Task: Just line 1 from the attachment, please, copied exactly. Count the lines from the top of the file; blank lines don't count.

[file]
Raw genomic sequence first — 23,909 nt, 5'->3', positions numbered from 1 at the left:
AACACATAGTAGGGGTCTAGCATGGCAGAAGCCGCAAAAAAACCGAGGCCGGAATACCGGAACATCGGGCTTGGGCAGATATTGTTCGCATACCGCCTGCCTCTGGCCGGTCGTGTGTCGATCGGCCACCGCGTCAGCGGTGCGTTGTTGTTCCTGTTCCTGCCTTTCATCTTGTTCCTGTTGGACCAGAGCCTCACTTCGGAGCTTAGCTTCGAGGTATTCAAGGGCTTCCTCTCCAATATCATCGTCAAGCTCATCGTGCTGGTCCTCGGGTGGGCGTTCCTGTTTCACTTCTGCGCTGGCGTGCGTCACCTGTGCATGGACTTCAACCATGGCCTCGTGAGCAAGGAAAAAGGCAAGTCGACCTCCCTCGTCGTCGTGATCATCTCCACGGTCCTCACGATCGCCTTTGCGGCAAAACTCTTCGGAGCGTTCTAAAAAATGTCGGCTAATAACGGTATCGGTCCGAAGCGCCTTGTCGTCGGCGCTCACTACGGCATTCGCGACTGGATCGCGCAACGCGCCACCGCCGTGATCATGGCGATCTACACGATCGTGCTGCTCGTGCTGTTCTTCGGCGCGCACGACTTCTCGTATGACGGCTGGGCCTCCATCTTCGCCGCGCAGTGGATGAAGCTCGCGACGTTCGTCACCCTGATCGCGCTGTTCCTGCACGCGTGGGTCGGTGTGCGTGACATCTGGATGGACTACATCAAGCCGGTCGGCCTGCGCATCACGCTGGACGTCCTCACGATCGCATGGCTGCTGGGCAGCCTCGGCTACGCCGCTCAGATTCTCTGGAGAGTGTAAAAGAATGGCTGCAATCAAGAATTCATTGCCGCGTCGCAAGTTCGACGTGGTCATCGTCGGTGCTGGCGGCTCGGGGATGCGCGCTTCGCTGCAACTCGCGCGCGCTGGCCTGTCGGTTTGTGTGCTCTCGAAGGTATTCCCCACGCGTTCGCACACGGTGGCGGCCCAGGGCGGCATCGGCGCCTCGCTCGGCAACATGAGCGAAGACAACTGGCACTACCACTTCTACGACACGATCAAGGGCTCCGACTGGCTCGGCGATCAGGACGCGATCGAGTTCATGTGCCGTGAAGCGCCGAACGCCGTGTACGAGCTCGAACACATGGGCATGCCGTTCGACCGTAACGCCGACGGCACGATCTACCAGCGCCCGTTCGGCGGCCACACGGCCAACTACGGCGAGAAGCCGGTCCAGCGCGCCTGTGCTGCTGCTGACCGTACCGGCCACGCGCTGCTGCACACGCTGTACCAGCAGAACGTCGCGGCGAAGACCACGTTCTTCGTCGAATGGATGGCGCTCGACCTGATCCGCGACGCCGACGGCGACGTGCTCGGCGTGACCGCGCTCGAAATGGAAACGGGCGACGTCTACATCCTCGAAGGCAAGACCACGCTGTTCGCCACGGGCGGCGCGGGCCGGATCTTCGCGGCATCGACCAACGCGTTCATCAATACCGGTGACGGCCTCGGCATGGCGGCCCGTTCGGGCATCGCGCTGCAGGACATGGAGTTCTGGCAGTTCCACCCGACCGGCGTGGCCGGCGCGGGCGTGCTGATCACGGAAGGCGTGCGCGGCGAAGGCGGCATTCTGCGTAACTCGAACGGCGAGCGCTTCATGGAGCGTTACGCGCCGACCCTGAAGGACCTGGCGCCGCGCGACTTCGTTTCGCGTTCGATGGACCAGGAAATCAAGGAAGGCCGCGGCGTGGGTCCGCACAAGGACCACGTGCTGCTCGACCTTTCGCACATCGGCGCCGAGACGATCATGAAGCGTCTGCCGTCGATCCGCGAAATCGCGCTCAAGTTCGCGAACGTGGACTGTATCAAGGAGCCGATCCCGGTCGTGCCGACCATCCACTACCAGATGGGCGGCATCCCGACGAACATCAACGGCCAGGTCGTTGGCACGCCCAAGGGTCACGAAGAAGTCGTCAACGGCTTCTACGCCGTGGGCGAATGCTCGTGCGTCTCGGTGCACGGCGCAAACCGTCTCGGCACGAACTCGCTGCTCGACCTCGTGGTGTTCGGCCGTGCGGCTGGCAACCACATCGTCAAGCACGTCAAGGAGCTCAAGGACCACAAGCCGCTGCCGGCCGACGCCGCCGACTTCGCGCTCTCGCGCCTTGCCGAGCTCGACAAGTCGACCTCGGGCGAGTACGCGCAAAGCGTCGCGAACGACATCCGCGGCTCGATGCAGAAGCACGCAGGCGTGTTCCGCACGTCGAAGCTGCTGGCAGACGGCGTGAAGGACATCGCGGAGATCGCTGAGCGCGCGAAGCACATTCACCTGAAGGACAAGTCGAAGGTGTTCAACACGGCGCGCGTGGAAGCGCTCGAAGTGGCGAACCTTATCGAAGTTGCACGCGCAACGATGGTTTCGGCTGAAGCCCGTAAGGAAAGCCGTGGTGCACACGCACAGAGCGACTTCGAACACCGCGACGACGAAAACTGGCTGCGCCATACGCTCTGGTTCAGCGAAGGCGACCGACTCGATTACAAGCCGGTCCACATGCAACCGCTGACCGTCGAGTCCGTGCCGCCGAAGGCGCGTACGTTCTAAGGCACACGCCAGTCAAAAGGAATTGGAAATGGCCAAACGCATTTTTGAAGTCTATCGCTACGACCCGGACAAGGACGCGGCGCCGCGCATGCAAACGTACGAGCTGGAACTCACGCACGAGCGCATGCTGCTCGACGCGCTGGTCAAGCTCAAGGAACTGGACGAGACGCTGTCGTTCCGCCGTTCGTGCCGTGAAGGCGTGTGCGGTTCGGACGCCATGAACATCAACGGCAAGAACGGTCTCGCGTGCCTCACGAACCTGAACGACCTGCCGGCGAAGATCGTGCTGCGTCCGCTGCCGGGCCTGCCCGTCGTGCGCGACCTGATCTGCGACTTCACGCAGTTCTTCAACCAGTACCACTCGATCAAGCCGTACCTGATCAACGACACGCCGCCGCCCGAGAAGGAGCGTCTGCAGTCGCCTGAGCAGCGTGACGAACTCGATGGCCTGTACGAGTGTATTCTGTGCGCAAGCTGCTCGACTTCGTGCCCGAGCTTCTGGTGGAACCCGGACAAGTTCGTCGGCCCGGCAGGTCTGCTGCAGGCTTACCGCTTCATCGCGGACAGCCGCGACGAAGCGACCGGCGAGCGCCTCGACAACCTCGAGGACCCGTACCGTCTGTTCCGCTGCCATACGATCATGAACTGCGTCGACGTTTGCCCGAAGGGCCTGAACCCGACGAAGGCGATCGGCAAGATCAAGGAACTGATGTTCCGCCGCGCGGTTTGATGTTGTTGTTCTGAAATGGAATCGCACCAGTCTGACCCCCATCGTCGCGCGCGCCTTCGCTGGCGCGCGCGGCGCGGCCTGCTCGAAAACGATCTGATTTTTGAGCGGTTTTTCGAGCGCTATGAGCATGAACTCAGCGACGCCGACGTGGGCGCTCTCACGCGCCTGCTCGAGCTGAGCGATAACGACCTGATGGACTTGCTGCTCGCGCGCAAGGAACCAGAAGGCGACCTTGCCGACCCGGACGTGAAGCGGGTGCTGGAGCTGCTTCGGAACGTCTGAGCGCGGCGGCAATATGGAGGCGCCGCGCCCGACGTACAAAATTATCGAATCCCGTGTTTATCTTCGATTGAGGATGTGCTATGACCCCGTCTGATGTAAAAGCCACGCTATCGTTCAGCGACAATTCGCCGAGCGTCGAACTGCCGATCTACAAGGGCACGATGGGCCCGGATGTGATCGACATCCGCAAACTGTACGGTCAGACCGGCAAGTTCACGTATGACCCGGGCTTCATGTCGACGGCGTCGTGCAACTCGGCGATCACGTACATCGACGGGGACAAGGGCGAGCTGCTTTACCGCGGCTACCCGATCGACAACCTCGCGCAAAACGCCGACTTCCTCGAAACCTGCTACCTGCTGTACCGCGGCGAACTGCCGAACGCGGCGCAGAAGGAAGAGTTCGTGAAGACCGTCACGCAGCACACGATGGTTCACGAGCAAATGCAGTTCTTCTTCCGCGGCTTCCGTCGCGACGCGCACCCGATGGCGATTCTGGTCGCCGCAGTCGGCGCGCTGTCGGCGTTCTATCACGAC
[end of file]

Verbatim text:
Raw genomic sequence first — 23,909 nt, 5'->3', positions numbered from 1 at the left: